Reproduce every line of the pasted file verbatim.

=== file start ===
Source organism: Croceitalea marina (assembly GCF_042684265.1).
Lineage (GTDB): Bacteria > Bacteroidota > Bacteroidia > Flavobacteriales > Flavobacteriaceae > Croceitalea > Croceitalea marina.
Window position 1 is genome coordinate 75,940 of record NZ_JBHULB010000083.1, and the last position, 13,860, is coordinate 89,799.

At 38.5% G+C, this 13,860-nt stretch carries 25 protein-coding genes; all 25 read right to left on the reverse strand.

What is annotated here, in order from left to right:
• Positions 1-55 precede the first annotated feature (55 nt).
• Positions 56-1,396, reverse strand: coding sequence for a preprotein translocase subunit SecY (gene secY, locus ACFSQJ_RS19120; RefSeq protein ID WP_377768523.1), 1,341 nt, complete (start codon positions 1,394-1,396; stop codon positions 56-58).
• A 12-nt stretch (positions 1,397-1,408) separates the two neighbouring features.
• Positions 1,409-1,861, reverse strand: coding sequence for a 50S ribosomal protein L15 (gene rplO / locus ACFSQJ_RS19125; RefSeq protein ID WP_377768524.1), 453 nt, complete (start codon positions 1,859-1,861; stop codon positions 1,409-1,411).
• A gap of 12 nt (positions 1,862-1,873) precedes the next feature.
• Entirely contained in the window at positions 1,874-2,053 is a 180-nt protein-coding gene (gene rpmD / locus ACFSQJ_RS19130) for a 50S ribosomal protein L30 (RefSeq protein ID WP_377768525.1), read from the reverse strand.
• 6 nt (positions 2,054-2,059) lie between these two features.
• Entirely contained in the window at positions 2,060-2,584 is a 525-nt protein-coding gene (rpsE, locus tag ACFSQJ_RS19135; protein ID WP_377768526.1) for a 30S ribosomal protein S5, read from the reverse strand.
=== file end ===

Source organism: Croceitalea marina (assembly GCF_042684265.1).
Lineage (GTDB): Bacteria > Bacteroidota > Bacteroidia > Flavobacteriales > Flavobacteriaceae > Croceitalea > Croceitalea marina.
Window position 1 is genome coordinate 75,940 of record NZ_JBHULB010000083.1, and the last position, 13,860, is coordinate 89,799.

At 38.5% G+C, this 13,860-nt stretch carries 25 protein-coding genes; all 25 read right to left on the reverse strand.

What is annotated here, in order from left to right:
• Positions 1-55 precede the first annotated feature (55 nt).
• Positions 56-1,396, reverse strand: coding sequence for a preprotein translocase subunit SecY (gene secY, locus ACFSQJ_RS19120; RefSeq protein ID WP_377768523.1), 1,341 nt, complete (start codon positions 1,394-1,396; stop codon positions 56-58).
• A 12-nt stretch (positions 1,397-1,408) separates the two neighbouring features.
• Positions 1,409-1,861, reverse strand: coding sequence for a 50S ribosomal protein L15 (gene rplO / locus ACFSQJ_RS19125; RefSeq protein ID WP_377768524.1), 453 nt, complete (start codon positions 1,859-1,861; stop codon positions 1,409-1,411).
• A gap of 12 nt (positions 1,862-1,873) precedes the next feature.
• Entirely contained in the window at positions 1,874-2,053 is a 180-nt protein-coding gene (gene rpmD / locus ACFSQJ_RS19130) for a 50S ribosomal protein L30 (RefSeq protein ID WP_377768525.1), read from the reverse strand.
• 6 nt (positions 2,054-2,059) lie between these two features.
• Entirely contained in the window at positions 2,060-2,584 is a 525-nt protein-coding gene (rpsE, locus tag ACFSQJ_RS19135; protein ID WP_377768526.1) for a 30S ribosomal protein S5, read from the reverse strand.